The company’s mobility segment is a powerhouse which continues to support its sister business divisions, generating 39.2% of revenue and 51.2% of adjusted EBITDA. Postpaid continues to give way to prepaid as the preferred method of payment. The loss of 435,000 higher value postpaid customers was offset by the growth of 677,000 prepaid customers for the fourth quarter, though with reseller connections falling, total core device connections continued to trend down over the year. However, growth in connected devices stood out in 2019 with 14.7 million more connected devices on its network than in 2018 to reach 66.0 million in total. While they have not recently outlined the key sources of growth, in 2018 this was ascribed to connected cars which accounted for half of the segments’ connections.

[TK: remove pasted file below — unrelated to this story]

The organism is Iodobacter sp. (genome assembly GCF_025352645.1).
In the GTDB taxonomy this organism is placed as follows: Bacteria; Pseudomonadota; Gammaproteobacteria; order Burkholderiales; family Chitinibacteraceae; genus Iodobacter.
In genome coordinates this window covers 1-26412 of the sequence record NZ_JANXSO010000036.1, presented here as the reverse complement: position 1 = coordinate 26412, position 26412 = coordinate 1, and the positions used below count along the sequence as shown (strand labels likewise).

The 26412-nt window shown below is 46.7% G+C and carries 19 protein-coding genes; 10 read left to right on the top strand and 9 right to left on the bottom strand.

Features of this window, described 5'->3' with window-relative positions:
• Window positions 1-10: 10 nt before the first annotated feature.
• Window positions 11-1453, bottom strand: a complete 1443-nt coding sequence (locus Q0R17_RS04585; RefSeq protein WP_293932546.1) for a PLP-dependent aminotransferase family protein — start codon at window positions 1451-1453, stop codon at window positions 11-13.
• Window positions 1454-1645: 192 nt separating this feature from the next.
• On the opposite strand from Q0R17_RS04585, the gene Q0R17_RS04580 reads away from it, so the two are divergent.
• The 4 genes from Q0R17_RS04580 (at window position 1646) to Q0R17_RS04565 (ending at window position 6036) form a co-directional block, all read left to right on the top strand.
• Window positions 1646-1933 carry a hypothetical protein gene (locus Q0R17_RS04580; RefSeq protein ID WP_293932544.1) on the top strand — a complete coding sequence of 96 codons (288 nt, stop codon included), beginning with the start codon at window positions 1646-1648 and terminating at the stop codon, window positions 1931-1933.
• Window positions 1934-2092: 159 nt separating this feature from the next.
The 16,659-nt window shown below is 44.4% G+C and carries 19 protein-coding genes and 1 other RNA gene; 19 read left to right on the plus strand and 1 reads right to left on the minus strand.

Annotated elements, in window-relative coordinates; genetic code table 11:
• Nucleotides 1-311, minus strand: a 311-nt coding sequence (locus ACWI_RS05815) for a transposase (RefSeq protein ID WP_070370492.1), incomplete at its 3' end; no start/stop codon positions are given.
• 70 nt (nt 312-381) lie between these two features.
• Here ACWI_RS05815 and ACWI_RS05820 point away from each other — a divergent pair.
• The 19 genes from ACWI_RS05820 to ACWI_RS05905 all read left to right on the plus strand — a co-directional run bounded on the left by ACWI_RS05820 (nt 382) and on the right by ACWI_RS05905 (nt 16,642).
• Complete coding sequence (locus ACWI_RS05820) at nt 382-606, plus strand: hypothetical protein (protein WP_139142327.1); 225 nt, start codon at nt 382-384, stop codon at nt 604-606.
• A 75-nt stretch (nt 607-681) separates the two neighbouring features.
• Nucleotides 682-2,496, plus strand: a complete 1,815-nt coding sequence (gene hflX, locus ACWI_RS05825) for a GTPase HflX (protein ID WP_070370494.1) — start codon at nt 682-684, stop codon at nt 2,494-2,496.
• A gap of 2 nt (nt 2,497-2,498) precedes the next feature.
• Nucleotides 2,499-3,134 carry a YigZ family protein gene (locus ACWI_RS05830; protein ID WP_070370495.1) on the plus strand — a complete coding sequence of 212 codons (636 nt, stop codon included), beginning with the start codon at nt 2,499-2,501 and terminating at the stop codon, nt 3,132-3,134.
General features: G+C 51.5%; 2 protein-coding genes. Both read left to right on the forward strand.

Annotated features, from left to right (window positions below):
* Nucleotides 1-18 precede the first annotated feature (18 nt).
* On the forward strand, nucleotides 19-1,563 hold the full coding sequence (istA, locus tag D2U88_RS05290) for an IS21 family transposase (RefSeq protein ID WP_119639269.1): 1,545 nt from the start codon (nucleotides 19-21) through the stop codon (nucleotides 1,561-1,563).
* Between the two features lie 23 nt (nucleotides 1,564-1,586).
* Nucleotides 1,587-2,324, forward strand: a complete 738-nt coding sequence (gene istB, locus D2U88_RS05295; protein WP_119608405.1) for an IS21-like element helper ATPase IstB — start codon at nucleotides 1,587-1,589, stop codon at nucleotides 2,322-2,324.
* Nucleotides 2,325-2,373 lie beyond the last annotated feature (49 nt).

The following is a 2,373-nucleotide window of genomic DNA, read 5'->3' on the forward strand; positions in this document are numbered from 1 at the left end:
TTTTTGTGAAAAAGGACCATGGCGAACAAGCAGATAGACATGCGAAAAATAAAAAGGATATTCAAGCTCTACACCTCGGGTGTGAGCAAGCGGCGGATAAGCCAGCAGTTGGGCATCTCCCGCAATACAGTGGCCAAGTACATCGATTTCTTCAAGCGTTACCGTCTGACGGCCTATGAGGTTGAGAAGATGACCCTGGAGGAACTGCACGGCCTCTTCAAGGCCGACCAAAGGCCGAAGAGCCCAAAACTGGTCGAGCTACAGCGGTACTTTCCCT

The market leaders are already seeing pressure from T-Mobile’s solidifying strength under soon to depart CEO John Legere. The Sprint/T-mobile merger is currently entering the final stages and while facing some significant uncertainty over the judge’s final decision, if passed would put additional pressure on both AT&T and Verizon. By adding Sprint’s 54 million subscriptions to T-Mobile’s 86 million, T-Mobile should be able to offer greater scale efficiencies. Adding Sprint’s extensive spectrum holdings will also provide the developing 5G network with an effective mix of coverage and capacity . If the merger is approved, it is likely that the company will face pressure to prevent cannibalization of its already shrinking postpaid base. The merger is also positioned as creating a 5G network that is competitive with fixed broadband services.